Chair Hinojosa called the meeting to order at 9:30 a.m. in the Federal Judicial Conference Meeting Room.
The following Commissioners and staff participated in the meeting:
Ricardo H. Hinojosa, Chair
Ruben Castillo, Vice Chair
William K. Sessions, III, Vice Chair
John R. Steer, Vice Chair
Michael O’Neill, Commissioner
Michael E. Horowitz, Commissioner
Deborah Rhodes, Ex Officio
Edward F. Reilly, Jr., Ex Officio
Timothy B. McGrath, Staff Director
As the first order of business, Chair Hinojosa asked for approval of the last public meeting minutes dated August 25, 2004. There being no additions or corrections, Vice Chair Castillo moved that they be approved. Upon being seconded by Commissioner O’Neill, they were unanimously approved. Chair Hinojosa then announced the release of the United States Sentencing Commission’s 15-year report. The report will be available on the Commission’s website. The Chair noted that the report was the result of the work performed by many people and he expressed the Commissioner’s appreciation for all their efforts. He especially thanked Paul Hofer, the primary drafter of the report, for his efforts in getting the report completed at this crucial time in the Commission’s history. He also thanked Pat Valentino who did the final editing on the report. The Chair called on Staff Director Tim McGrath to give his report.
Mr. McGrath reported that the Commission’s electronic case filing system pilot is a success. The system allows the courts to electronically file the documents required under the PROTECT Act. The courts from five districts participated in the pilot program and as of November 10, they have sent the Commission over 400 cases. The system, which was developed internally by the Commission and without additional funding, will be expanded in January to include more districts.
Turning next to the Commission’s training efforts, Mr. McGrath reported that a new probation officer’s training program was currently underway in Washington, DC. In November, the Commission participated in a training session for new judges in Ft. Worth, Texas and another session for prosecutors at the National Advocacy Center in Columbia, South Carolina. The Staff Director concluded his report by stating that the Commission will attend a meeting of the Criminal Law Committee in December.
The Chair asked the meeting attendees to stand for a moment of silence in memory of former Sentencing Commission member, Judge A. David Mazzone. Judge Mazzone passed away on October 25, 2004. Vice Chair Steer moved and Vice Chair Sessions seconded a motion to adopt a resolution recognizing Judge Mazzone’s many contributions to the Commission and expressing the Commission’s condolences to the family.
Vice Chair Steer shared his memories of Judge Mazzone, recounting how, early in the Commission’s history, the judge lead the Commission’s efforts in producing a report for Congress on mandatory minimums. Commissioner Steer felt that this report established the Commission’s reputation to conduct independent and highly regarded research. Soon after, Judge Mazzone suggested and oversaw the Commission’s first symposium. This symposium, focusing on drugs and violence in America, was a highly regarded endeavor. Speakers included Chief Justice Rehnquist and Senator Edward Kennedy and statements made during the symposium are still quoted today. Vice Chair Steer concluded that Judge Mazzone was a visionary. He was able to fine-tune guideline language with the best writers, but he could also see the big picture. He was a loyal member of the Commission and served the Commission well.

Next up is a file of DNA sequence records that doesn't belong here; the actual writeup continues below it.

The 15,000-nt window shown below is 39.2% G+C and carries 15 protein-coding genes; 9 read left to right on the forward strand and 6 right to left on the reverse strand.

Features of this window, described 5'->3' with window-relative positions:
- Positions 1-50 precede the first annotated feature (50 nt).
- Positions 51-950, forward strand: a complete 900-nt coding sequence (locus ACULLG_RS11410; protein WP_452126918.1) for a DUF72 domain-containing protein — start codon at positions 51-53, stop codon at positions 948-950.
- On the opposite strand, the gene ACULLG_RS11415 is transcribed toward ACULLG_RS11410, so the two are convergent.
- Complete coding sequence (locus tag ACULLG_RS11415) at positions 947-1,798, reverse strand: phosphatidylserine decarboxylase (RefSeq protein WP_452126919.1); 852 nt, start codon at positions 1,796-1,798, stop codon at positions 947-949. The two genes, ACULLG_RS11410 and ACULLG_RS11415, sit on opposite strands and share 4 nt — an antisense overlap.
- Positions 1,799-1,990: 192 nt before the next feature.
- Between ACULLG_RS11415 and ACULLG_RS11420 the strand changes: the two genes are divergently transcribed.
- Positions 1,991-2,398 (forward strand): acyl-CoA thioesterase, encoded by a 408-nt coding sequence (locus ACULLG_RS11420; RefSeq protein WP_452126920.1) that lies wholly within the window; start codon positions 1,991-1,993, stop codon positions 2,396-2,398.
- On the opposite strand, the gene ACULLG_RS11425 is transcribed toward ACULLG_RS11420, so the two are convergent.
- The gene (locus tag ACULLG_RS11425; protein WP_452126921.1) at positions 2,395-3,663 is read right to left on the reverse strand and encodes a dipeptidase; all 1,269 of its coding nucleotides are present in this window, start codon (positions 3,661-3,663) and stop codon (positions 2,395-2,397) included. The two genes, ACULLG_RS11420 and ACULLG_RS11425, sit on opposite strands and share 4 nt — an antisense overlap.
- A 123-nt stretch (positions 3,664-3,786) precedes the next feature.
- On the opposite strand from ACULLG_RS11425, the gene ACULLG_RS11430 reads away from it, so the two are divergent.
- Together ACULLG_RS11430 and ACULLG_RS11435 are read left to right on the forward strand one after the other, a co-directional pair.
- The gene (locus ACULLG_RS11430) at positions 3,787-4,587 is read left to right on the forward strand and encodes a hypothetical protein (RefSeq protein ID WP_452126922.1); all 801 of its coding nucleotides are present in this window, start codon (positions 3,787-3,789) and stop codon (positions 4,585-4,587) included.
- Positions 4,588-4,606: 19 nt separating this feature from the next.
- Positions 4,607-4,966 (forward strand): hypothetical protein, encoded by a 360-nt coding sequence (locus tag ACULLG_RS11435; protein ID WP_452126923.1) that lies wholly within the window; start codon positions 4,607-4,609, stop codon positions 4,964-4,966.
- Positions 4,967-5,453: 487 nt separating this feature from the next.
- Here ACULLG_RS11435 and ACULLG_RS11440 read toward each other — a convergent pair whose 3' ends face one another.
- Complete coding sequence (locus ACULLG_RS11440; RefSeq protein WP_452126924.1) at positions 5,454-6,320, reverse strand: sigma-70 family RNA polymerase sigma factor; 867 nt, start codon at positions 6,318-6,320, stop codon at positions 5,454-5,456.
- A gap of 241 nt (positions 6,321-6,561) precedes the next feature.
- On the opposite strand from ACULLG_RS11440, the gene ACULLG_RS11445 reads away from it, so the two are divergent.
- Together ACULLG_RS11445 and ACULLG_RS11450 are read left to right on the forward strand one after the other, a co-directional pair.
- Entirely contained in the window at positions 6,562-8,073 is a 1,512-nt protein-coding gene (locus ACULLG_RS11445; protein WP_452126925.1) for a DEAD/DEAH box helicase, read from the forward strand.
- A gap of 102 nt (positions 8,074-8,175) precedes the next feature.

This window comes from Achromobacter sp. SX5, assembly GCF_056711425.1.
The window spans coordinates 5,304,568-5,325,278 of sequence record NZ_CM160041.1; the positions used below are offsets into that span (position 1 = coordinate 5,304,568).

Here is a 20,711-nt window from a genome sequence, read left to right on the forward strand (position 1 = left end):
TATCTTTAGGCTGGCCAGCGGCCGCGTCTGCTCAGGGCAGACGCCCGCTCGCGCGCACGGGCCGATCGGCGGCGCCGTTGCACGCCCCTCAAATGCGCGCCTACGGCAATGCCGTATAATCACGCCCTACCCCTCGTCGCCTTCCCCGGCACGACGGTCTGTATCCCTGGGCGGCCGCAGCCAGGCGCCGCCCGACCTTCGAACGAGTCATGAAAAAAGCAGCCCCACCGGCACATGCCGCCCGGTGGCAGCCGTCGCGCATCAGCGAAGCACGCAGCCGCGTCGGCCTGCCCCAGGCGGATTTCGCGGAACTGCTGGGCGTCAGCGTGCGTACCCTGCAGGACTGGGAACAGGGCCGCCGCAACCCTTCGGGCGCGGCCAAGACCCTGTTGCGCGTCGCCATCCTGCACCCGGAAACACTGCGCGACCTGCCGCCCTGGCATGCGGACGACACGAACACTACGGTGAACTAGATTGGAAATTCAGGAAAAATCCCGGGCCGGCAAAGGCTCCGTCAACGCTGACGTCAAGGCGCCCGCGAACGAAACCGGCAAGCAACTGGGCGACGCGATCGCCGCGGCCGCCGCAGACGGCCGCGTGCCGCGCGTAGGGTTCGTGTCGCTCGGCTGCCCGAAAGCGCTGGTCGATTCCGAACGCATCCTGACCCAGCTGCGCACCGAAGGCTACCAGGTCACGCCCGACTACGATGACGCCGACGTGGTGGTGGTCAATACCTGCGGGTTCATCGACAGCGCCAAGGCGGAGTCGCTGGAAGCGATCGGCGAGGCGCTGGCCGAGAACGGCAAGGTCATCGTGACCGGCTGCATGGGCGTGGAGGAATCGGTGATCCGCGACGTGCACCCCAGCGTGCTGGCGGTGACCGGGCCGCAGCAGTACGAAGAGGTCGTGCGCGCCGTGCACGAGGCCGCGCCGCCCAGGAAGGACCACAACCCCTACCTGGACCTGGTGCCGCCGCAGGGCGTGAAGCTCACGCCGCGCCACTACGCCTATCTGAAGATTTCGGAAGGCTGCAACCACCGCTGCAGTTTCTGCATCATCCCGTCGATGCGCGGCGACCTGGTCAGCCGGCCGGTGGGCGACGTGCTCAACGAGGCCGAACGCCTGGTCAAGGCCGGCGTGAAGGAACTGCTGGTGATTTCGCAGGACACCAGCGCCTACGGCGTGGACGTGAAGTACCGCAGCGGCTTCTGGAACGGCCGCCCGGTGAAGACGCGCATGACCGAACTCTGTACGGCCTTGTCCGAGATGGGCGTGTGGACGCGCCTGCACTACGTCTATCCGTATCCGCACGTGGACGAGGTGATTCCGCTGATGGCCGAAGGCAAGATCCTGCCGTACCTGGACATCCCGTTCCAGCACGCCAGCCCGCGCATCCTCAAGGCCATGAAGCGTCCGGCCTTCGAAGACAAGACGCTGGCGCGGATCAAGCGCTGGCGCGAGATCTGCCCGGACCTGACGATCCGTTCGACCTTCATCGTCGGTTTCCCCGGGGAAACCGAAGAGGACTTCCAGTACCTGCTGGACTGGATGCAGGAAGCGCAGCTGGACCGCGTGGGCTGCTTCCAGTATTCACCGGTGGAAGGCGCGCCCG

Vice Chair Sessions echoed Commissioner Steer’s sentiments, adding he also knew of Judge Mazzone’s qualities as a judge who would be called upon when an especially difficult case was at the bar. Judge Mazzone liked bringing contentious parties together through mediation and was regarded as something of a magician in such cases. As a visiting judge, Commissioner Sessions saw personally Judge Mazzone’s ability to act as a bridge between others, whether the parties were individuals or organizations. Commissioner Sessions noted how, during a difficult time between the Sentencing Commission and the Criminal Law Committee, Judge Mazzone acted as a bridge between the two. Finally, Judge Mazzone was very personable with a great sense of humor and was very devoted to his family.
Commissioner Reilly agreed with his fellow Commissioners appraisal of Judge Mazzone’s professional abilities. In addition, Commissioner Reilly recalled that the judge was a true gentleman, always willing to listen to another person’s opinion, even if it differed from his own.
Vice Chair Steer also called attention to the fact that Judge Mazzone was the one who oversaw the efforts to clean up Boston Harbor. This effort called on Judge Mazzone’s aforementioned skill of bringing parties together to solve difficult problems. Vice Chair Steer believed that the cleanup was one of the largest projects of its kind and again underscored Judge Mazzone’s ability to see the big picture and use it to help the community.
The resolution recognizing Judge A. David Mazzone’s service to the Sentencing Commission and expressing the Commission’s support to his family was passed by a unanimous vote.
The Chair opened the floor to any new business. Commissioner Castillo expressed his appreciation for Chair Hinojosa’s leadership of the Commission at this difficult time in the Commission’s history. He especially appreciated the Chair’s efforts in getting the 15-year report completed and likened it to getting the football across the goal line from the red-zone.
Hearing no more new business, the Chair adjourned the meeting at 10:00 a.m.